Heat from thermal storage is able to activate thermoacoustic converters that convert heat into a standing wave inside a pressure tube containing gas. The wave activates a linear alternator that can each deliver up to 100 kW of electric power. A bank of 20 thermoacoustic engines could deliver equivalent power as a locomotive engine, charging banks of ultra-capacitors that would repeatedly provide electric energy to locomotive traction motors to move a train section-by-section. Thermal energy storage technology is capable of hundreds of thousands of repeated deep-cycle discharges while maintain near maximum energy storage capacity.
Compressed air energy storage was widely used in mining locomotives that pulled ore trains from mines. Air was cooled as it was being pumped into the locomotive storage tanks, with heat transferred into an onboard thermal storage tank that would pre-heat air prior to expansion in locomotive cylinders. In this modern era, several companies are developing and exploring development of liquid air energy storage, where air is super-cooled to the liquid state and then stored inside heavily insulated tanks. While liquid air storage can be used for grid-scale energy storage, it has been tested and demonstrated in vehicular propulsion.
Liquid air technology offers the advantage of rapid recharge when liquid air is transferred through insulated pipes from large stationary storage tanks to insulated mobile storage tanks. If a thermal power station is located within close proximity of a maritime port, the combination of low temperature and high temperature thermal energy would be available for transfer into a mobile thermal tank. Depending on the number of mobile storage tanks allocated to low-temperature liquid air and high temperature thermal storage, a liquid air powered railway locomotive could be capable of 1,000 kWh to 4,000 kWh of stored energy for propulsion.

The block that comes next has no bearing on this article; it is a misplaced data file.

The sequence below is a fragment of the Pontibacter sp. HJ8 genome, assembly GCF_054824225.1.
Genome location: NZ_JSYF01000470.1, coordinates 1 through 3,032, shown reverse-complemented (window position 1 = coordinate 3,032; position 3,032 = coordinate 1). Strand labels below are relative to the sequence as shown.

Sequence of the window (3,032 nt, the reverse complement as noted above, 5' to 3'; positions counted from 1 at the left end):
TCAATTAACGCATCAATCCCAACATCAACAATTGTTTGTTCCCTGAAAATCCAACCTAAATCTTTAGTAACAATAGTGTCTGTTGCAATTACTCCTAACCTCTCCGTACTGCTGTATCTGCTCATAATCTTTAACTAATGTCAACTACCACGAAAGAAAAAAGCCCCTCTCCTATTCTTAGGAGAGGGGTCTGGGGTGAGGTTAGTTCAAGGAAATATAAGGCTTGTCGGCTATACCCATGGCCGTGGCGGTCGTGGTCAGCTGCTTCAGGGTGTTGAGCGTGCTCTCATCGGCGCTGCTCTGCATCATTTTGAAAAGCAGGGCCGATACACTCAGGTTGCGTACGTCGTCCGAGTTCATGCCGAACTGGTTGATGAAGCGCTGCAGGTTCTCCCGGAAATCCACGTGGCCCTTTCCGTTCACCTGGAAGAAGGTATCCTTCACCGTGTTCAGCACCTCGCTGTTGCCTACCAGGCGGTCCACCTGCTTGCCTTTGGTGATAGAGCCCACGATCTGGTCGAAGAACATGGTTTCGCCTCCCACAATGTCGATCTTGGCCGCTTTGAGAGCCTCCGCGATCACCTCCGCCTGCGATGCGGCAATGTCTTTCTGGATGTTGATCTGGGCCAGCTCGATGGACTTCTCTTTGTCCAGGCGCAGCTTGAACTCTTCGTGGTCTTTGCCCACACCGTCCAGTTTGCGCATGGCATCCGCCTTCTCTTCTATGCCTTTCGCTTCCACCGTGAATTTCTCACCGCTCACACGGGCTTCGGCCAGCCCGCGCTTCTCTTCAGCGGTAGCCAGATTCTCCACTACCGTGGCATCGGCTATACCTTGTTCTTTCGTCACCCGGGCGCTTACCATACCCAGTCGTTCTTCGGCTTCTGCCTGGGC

The flow battery is well suited to large vehicle application that allows for large storage tanks of positive and negative electrolyte. Energy is stored in the liquid electrolyte and pumps move the liquid through a cell stack that generates an electrical current. For transportation applications, it is possible to pump discharged electrolyte to stationary recharge tanks before refilling the positive and negative tanks with recharged electrolyte. Such transfer of liquid electrolyte would be possible in ship transportation as well as in railway propulsion, involving port area locomotives that could operate in single unit or articulated configuration.
A single unit locomotive would be built with a central cab located next to the cell stacks, with a pair of insulated tanks on either side. One tank would be filled with 35,000 liters of positively charged liquid electrolyte and the companion tank with negatively charged liquid electrolyte, and capable of storing 1,750 kWh of energy. The additional of leading and trailing tanks in a three-section locomotive would be capable of 4,000 to 6,000 kWh, perhaps sufficient to tow a train between port terminal and a railway marshalling yard located within a one-hour distance near a city boundary.
Liquid Metal Battery